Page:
Assessment of trimethylamine-N-oxide at the blood-cerebrospinal fluid barrier: Results from 290 lumbar punctures

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Dietmar Enko
Sieglinde Zelzer
Tobias Niedrist
Sandra Holasek
Andreas Baranyi
Wolfgang J. Schnedl
Markus Herrmann
Andreas Meinitzer

Abstract

Recently, the microbiome-derived trimethylamine-N-oxide (TMAO) was shown to be present in human cerebrospinal fluid (CSF). However, data on the potential of TMAO crossing the blood-CSF barrier are still lacking. This retrospective study aimed at investigating possible associations between the CSF/serum albumin (QALB) and TMAO (QTMAO) quotient and evaluating QTMAO values in individuals with and without blood-CSF barrier dysfunction. A total of 290 patients, who underwent diagnostic lumbar puncture with QALB and QTMAO determination, were evaluated. Serum and CSF TMAO measurements were performed on a tandem mass spectrometry SCIEX QTRAP 4500 (Applied Biosystems, Framingham, MA, USA) coupled with an Agilent 1260 Infinity HPLC system (Agilent Technologies Santa Clara, CA, USA). Serum and CSF albumin were measured on the Atellica® NEPH 630 system (Siemens Healthineers, Erlangen, Germany). CSF TMAO levels were positively correlated with serum TMAO levels (ρ = 0.709, p < 0.001). The QALB was significantly associated with the QTMAO (ß-coefficient = 0.312; p < 0.001). A total of 117 patients with blood-CSF barrier dysfunction had significantly higher median (Q1 – Q3) QTMAO values (4.7 (2.8 – 7.5) vs. 3.8 (2.5 – 5.7) x 10-1, p = 0.002) compared to 173 individuals with normal blood-CSF barrier function. CSF and serum TMAO concentrations were significantly associated in 290 CSF/serum pairs from lumbar punctures of clinical routine. QALB showed a relevant influence on QTMAO. Present results indicate that TMAO may cross the blood-CSF barrier.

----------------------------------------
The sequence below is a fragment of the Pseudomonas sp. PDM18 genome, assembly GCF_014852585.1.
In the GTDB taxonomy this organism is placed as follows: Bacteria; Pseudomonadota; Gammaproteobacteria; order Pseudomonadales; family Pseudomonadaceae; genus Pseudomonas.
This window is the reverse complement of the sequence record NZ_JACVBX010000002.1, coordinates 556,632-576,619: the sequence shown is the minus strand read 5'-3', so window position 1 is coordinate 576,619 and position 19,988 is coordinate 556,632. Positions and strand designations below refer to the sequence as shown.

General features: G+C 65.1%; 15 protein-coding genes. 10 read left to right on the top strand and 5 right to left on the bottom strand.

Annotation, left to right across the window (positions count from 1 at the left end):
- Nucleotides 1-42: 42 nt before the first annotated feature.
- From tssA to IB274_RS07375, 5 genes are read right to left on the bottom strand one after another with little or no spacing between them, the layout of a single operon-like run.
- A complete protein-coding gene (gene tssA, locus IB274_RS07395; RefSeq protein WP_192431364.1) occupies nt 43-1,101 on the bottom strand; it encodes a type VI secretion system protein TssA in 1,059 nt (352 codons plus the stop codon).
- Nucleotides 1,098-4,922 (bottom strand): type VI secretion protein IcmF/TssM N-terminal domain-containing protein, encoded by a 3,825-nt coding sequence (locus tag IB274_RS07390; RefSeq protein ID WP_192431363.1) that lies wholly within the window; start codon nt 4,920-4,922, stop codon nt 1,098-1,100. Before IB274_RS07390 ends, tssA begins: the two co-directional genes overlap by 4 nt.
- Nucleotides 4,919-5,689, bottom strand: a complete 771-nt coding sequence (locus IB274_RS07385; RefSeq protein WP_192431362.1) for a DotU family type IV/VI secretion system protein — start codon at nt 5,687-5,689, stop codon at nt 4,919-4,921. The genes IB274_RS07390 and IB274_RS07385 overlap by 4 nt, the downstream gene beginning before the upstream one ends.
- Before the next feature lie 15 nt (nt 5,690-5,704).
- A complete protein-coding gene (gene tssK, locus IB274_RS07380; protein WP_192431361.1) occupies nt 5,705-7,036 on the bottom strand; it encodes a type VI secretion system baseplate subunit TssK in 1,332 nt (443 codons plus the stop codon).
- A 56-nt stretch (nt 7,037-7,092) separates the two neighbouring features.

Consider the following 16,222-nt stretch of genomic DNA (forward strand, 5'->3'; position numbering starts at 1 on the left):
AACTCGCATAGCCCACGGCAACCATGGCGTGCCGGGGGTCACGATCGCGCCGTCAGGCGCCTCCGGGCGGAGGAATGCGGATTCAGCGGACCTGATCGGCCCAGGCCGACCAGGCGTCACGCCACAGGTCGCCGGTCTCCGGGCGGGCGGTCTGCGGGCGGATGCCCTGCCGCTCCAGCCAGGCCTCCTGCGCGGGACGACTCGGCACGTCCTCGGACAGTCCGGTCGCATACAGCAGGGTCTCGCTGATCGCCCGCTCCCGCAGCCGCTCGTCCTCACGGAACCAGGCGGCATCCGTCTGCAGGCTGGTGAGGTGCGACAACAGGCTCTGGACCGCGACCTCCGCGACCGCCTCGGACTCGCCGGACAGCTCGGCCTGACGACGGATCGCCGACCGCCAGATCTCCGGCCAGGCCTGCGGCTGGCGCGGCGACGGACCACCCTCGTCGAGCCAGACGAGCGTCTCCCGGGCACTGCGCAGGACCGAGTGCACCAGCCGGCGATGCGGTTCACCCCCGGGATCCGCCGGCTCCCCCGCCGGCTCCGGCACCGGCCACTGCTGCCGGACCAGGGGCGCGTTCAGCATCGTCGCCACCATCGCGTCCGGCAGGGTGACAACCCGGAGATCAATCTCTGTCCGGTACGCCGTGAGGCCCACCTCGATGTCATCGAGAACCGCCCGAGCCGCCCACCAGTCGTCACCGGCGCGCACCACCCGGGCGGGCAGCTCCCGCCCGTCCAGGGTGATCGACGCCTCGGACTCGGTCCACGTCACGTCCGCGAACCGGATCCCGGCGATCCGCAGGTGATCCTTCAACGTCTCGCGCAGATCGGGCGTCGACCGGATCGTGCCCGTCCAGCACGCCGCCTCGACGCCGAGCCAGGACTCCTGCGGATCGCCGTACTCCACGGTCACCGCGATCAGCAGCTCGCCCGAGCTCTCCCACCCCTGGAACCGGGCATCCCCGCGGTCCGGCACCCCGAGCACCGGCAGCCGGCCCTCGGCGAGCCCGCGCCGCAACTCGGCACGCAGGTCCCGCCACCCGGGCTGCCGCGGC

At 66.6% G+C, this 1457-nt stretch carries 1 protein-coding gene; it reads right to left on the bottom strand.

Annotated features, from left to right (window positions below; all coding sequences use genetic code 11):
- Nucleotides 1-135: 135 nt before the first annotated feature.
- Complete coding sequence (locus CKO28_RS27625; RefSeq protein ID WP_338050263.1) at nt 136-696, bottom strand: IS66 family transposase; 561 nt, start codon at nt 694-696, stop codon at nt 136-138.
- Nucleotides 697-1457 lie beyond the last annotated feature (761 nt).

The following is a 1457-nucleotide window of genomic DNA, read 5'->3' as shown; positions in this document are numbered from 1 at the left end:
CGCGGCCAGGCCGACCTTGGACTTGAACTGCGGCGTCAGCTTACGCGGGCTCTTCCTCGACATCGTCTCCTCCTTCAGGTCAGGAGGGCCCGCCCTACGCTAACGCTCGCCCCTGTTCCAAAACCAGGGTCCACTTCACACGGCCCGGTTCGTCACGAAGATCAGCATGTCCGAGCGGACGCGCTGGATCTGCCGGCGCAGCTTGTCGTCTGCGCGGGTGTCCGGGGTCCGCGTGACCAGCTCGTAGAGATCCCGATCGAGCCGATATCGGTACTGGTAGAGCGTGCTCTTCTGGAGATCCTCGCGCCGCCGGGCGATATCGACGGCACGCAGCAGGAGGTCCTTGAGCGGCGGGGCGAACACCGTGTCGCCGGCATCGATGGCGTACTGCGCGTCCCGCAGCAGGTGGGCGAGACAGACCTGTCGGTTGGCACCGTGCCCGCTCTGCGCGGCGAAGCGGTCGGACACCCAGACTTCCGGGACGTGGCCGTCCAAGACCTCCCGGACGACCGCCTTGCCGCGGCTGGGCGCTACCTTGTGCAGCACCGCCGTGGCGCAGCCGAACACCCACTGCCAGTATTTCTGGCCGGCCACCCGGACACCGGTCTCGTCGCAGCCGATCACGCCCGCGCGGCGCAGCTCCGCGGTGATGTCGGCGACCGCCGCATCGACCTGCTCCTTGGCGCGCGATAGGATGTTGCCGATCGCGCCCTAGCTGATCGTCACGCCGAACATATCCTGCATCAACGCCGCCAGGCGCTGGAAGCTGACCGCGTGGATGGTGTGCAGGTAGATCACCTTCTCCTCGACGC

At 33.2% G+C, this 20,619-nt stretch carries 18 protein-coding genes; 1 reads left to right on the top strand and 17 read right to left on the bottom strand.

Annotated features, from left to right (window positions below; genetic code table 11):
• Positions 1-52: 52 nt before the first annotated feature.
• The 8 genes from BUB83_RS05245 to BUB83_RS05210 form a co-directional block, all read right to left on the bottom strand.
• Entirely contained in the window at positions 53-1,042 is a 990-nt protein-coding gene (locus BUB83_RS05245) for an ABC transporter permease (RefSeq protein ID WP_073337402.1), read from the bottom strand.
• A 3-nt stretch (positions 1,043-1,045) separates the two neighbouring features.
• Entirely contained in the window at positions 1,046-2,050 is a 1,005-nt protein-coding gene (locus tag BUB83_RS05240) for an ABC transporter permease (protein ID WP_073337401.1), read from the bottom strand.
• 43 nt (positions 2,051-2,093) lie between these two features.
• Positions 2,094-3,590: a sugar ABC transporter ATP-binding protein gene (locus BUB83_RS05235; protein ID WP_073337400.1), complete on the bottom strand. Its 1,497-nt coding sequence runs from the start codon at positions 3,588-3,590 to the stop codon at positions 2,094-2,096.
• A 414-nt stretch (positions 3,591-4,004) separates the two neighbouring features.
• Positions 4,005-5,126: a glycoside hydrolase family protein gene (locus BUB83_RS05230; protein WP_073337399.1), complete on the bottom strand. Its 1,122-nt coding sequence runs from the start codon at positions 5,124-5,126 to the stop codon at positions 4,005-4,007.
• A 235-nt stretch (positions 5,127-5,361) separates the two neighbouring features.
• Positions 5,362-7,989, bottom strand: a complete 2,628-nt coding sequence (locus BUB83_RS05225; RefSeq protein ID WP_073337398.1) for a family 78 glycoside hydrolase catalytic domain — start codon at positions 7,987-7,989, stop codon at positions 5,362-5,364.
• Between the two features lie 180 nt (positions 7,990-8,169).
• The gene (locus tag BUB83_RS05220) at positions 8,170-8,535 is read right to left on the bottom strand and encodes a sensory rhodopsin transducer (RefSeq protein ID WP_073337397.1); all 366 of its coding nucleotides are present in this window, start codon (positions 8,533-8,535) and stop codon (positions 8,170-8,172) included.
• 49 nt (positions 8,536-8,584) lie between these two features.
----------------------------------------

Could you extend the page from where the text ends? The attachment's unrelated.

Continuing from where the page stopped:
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How to Cite
Enko, D., Zelzer, S., Niedrist, T., Holasek, S., Baranyi, A., Schnedl, W. J. ., Herrmann, M., & Meinitzer, A. (2020). Assessment of trimethylamine-N-oxide at the blood-cerebrospinal fluid barrier: Results from 290 lumbar punctures. EXCLI Journal, 19, 1275-1281. https://doi.org/10.17179/excli2020-2763
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Original articles

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